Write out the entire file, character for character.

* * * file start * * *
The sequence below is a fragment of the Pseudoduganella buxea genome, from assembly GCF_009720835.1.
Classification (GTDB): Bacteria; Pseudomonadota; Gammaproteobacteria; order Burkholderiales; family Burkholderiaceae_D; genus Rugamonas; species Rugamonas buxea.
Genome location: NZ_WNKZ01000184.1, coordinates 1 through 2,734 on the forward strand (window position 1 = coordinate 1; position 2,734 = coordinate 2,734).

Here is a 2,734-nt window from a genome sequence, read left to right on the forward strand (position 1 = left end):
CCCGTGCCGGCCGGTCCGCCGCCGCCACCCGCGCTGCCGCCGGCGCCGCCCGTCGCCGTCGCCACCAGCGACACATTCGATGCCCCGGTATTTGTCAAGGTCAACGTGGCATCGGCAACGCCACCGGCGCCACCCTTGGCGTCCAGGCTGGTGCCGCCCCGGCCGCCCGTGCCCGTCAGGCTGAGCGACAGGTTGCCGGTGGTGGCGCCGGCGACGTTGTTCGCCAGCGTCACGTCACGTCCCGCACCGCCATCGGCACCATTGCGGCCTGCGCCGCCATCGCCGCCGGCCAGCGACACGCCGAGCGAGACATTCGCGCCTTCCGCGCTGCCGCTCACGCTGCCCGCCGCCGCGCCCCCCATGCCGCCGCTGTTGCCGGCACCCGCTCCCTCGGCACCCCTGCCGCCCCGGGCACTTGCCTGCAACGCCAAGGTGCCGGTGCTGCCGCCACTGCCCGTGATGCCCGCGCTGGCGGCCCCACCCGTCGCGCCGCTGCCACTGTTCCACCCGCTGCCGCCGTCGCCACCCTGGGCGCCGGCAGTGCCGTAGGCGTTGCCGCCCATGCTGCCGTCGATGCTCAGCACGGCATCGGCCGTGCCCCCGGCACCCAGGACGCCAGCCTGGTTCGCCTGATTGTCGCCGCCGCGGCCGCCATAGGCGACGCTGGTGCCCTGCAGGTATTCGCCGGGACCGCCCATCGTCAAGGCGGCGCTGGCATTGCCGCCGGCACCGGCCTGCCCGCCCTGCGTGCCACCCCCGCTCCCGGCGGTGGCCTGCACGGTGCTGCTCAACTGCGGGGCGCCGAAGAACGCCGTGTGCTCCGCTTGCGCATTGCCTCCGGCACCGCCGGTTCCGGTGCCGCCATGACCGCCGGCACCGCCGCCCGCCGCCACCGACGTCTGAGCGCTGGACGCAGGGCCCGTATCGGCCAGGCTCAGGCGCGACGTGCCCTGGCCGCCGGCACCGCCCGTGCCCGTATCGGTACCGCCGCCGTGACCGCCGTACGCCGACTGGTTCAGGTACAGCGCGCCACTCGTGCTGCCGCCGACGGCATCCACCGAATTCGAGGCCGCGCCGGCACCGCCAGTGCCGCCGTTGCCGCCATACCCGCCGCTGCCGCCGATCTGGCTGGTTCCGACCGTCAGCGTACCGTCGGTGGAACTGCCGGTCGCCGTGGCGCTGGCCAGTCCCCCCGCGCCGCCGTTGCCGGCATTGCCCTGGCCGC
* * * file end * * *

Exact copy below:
The sequence below is a fragment of the Pseudoduganella buxea genome, from assembly GCF_009720835.1.
Classification (GTDB): Bacteria; Pseudomonadota; Gammaproteobacteria; order Burkholderiales; family Burkholderiaceae_D; genus Rugamonas; species Rugamonas buxea.
Genome location: NZ_WNKZ01000184.1, coordinates 1 through 2,734 on the forward strand (window position 1 = coordinate 1; position 2,734 = coordinate 2,734).

Here is a 2,734-nt window from a genome sequence, read left to right on the forward strand (position 1 = left end):
CCCGTGCCGGCCGGTCCGCCGCCGCCACCCGCGCTGCCGCCGGCGCCGCCCGTCGCCGTCGCCACCAGCGACACATTCGATGCCCCGGTATTTGTCAAGGTCAACGTGGCATCGGCAACGCCACCGGCGCCACCCTTGGCGTCCAGGCTGGTGCCGCCCCGGCCGCCCGTGCCCGTCAGGCTGAGCGACAGGTTGCCGGTGGTGGCGCCGGCGACGTTGTTCGCCAGCGTCACGTCACGTCCCGCACCGCCATCGGCACCATTGCGGCCTGCGCCGCCATCGCCGCCGGCCAGCGACACGCCGAGCGAGACATTCGCGCCTTCCGCGCTGCCGCTCACGCTGCCCGCCGCCGCGCCCCCCATGCCGCCGCTGTTGCCGGCACCCGCTCCCTCGGCACCCCTGCCGCCCCGGGCACTTGCCTGCAACGCCAAGGTGCCGGTGCTGCCGCCACTGCCCGTGATGCCCGCGCTGGCGGCCCCACCCGTCGCGCCGCTGCCACTGTTCCACCCGCTGCCGCCGTCGCCACCCTGGGCGCCGGCAGTGCCGTAGGCGTTGCCGCCCATGCTGCCGTCGATGCTCAGCACGGCATCGGCCGTGCCCCCGGCACCCAGGACGCCAGCCTGGTTCGCCTGATTGTCGCCGCCGCGGCCGCCATAGGCGACGCTGGTGCCCTGCAGGTATTCGCCGGGACCGCCCATCGTCAAGGCGGCGCTGGCATTGCCGCCGGCACCGGCCTGCCCGCCCTGCGTGCCACCCCCGCTCCCGGCGGTGGCCTGCACGGTGCTGCTCAACTGCGGGGCGCCGAAGAACGCCGTGTGCTCCGCTTGCGCATTGCCTCCGGCACCGCCGGTTCCGGTGCCGCCATGACCGCCGGCACCGCCGCCCGCCGCCACCGACGTCTGAGCGCTGGACGCAGGGCCCGTATCGGCCAGGCTCAGGCGCGACGTGCCCTGGCCGCCGGCACCGCCCGTGCCCGTATCGGTACCGCCGCCGTGACCGCCGTACGCCGACTGGTTCAGGTACAGCGCGCCACTCGTGCTGCCGCCGACGGCATCCACCGAATTCGAGGCCGCGCCGGCACCGCCAGTGCCGCCGTTGCCGCCATACCCGCCGCTGCCGCCGATCTGGCTGGTTCCGACCGTCAGCGTACCGTCGGTGGAACTGCCGGTCGCCGTGGCGCTGGCCAGTCCCCCCGCGCCGCCGTTGCCGGCATTGCCCTGGCCGC